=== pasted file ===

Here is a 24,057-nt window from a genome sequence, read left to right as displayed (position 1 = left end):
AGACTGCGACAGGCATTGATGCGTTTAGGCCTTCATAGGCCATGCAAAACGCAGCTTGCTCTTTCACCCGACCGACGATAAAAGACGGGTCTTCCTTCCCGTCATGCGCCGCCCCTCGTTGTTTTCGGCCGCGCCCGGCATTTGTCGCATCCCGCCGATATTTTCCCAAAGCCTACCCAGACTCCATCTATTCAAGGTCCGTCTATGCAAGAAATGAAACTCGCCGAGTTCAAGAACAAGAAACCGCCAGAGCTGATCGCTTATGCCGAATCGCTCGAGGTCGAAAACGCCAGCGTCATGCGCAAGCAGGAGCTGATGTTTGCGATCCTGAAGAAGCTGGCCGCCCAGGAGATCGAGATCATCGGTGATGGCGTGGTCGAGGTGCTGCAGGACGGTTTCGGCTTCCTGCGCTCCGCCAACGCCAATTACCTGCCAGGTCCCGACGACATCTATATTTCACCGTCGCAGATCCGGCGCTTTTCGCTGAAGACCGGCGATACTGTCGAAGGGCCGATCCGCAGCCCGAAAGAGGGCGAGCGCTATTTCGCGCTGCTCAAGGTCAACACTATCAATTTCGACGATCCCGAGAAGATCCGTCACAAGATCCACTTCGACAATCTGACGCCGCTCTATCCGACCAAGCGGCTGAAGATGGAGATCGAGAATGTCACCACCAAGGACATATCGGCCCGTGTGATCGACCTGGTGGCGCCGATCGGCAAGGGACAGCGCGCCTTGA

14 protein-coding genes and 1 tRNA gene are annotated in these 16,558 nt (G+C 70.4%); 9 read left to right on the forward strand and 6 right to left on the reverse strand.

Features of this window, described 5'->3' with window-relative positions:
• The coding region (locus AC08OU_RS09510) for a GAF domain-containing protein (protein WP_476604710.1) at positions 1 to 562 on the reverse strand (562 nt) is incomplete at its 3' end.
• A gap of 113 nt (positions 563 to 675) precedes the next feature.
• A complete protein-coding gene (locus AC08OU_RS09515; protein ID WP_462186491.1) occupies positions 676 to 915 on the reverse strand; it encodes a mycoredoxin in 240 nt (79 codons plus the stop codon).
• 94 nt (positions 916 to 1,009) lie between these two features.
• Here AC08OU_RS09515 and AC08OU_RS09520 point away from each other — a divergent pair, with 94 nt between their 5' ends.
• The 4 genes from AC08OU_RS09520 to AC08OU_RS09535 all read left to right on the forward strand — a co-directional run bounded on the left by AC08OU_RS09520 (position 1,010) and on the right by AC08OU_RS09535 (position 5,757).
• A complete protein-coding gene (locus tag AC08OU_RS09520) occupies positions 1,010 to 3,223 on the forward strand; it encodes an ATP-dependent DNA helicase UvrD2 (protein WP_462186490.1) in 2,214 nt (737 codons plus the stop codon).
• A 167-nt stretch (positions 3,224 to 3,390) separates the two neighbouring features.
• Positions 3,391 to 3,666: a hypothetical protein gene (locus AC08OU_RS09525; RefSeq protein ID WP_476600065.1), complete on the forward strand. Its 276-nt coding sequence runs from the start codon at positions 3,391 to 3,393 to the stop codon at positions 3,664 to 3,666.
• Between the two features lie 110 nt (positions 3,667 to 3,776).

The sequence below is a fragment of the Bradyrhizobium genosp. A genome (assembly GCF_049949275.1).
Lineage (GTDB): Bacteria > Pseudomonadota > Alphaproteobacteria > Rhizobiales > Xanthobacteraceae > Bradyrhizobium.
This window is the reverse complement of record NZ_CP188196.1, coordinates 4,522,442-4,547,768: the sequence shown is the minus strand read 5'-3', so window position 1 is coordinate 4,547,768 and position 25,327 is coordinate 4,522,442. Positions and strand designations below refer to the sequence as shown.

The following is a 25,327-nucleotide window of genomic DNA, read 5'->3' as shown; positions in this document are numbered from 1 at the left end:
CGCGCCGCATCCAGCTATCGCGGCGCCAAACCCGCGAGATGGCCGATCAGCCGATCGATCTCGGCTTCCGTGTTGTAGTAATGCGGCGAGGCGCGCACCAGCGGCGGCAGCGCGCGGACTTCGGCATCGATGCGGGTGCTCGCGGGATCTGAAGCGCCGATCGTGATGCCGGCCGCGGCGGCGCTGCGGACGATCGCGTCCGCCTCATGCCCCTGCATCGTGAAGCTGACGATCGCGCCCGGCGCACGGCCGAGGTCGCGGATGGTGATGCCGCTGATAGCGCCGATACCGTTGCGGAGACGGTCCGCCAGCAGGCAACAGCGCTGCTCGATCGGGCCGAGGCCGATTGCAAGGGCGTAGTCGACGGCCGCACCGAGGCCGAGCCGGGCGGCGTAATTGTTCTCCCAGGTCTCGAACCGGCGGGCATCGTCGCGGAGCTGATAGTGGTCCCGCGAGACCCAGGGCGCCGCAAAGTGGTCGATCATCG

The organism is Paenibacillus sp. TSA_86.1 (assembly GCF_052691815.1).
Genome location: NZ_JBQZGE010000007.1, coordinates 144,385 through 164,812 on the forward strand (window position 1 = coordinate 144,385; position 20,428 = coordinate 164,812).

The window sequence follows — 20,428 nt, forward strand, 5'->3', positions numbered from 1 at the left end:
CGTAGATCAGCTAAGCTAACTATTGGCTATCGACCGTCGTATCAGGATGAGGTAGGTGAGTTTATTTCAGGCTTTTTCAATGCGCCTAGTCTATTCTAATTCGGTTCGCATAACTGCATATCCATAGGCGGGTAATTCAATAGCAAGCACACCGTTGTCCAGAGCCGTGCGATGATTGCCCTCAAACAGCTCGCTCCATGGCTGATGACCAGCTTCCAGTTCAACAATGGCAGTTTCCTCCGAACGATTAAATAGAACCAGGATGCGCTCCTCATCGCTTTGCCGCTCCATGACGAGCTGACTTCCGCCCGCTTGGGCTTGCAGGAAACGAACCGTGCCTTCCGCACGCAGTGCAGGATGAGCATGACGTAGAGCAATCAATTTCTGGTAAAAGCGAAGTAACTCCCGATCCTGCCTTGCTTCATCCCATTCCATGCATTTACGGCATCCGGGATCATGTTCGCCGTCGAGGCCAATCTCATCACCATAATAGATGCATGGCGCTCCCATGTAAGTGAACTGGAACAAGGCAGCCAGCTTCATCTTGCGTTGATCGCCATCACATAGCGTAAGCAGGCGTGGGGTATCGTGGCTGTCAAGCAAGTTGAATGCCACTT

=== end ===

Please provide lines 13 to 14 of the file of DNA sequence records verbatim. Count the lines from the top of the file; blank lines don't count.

• Positions 3,391 to 3,666: a hypothetical protein gene (locus AC08OU_RS09525; RefSeq protein ID WP_476600065.1), complete on the forward strand. Its 276-nt coding sequence runs from the start codon at positions 3,391 to 3,393 to the stop codon at positions 3,664 to 3,666.
• Between the two features lie 110 nt (positions 3,667 to 3,776).